If you really want portable code you should not use printf (and friends) for handling FP128 output, but rather the specific, restricted, FP128_snprintf function, however, if you’re prepared to take a slight risk, then you can use standard printf provided that you use the FP128_FMT_TAG in your format strings.

Namespace Pollution

Since the portability header is going to map directly to the underlying implementation through the use of static inline functions and macros, we necessarily have to include any necessary underlying definitions. That means that on X86_64, the header will also #include <quadmath.h>, and, therefore the functions and definitions from there will also appear when our portability header is used.

I don’t see that as a huge problem, though it does mean that you might think that you’ve abstracted away from quadmath, but until you actually try to compile with another compiler or for a different platform, you could have missed some references to quadmath functions and not noticed.

Conclusions

  • You can write portable code for this, but it’s far from easy.

  • MacOS on their AArch64 machines does not support FP128 at all, and, as a result, neither do compilers configured for that environment. So the best you can do at present if you really want to run code with 128b floats on these machines is to use the X86_64 emulation environment.

Where is the Code?

The code is all freely available at https://github.com/UoB-HPC/PortableFP128, and is licensed with a permissive license (Apache License v2.0 with LLVM Exceptions). The core of the code is the single, self-contained, header file pfp128.h, though there is also a test to exercise the interfaces and a Makefile.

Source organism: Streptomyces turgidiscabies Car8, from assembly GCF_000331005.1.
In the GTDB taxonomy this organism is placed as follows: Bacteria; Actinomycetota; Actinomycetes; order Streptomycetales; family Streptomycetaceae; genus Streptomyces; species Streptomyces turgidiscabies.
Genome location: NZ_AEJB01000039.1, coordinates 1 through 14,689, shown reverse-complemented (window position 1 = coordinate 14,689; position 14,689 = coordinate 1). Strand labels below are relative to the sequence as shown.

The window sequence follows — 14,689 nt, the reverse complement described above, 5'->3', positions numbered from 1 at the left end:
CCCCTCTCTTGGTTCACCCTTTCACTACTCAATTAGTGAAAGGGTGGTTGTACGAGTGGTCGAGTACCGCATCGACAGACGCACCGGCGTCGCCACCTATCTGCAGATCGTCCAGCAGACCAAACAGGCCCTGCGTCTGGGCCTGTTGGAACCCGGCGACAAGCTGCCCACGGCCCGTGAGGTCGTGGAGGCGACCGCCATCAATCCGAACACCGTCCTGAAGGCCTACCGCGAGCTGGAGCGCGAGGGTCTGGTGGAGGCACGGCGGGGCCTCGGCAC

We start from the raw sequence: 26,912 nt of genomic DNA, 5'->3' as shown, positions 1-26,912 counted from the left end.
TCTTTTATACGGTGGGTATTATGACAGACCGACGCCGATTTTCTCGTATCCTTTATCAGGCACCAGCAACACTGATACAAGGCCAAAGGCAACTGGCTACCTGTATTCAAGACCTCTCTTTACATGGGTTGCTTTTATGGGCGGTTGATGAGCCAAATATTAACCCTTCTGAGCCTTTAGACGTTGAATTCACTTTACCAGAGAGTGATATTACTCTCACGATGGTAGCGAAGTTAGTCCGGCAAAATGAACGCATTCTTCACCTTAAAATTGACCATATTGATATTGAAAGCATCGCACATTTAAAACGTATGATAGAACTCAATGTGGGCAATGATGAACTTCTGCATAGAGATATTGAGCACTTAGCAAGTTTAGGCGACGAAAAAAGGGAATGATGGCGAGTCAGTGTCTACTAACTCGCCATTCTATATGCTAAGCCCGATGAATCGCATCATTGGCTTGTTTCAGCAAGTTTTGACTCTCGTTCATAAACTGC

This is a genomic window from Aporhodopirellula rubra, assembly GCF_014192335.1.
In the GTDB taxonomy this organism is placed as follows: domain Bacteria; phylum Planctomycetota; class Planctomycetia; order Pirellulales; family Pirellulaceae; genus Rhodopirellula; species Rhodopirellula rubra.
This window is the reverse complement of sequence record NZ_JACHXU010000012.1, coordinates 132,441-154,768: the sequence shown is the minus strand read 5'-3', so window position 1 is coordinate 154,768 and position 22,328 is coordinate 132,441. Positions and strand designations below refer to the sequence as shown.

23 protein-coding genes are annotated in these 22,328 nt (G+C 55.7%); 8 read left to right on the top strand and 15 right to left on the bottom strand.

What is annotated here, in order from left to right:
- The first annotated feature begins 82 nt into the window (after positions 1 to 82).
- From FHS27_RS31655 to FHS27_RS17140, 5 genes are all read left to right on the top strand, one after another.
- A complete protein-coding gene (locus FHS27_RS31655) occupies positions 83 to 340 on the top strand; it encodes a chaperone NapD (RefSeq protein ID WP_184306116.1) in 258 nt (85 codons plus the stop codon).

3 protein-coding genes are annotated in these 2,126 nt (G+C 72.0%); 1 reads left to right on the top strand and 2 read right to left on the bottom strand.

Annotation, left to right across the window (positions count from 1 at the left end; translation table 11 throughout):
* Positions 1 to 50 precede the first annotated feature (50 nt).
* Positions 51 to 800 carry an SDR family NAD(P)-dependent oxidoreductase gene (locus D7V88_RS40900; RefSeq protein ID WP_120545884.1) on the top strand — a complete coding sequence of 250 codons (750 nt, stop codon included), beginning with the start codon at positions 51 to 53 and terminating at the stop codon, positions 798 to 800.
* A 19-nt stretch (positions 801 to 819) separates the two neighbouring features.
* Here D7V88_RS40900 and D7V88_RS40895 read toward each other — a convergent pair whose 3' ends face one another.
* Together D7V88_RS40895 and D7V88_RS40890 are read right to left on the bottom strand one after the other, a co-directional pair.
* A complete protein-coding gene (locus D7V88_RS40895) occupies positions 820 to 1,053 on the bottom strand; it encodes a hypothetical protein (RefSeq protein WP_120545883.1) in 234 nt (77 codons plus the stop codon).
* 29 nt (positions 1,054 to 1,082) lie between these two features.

Caveats

The code has only been tested with GCC and LLVM, and only on MacOS and Linux; other compilers (such as AMD’s. Arm’s, Cray’s, Intel’s, or NVidia’s) may require additional work or configuration. In particular, finding the <quadmath.h> header on X86_64 may need additional include paths when using compilers other than GCC, as may finding libquadmath at link time. (Though you would need to do that to escape GCC even if you were not adding the additional portability features).

Sources of Information

Wikipedia article on “Quadruple Precision

CPPreference website’s page on Experimental C Features (including CF3P annex from 2019)

GCC libquadmath manual 

quadmath_snprintf man page

Legal Stuff

I have tried to use appropriate copyright and trademark symbols at the first mention of the relevant name, however it is likely I have missed some. So “Other names may be the property of others.”

This work used the Isambard UK National Tier-2 HPC Service (http://gw4.ac.uk/isambard/) operated by GW4 and the UK Met Office, and funded by EPSRC (EP/T022078/1)

2

At least AMD®, Arm®, Intel, and NVIDIA®

3

I don’t have access to a Microsoft® Windows machine, so I haven't tested there.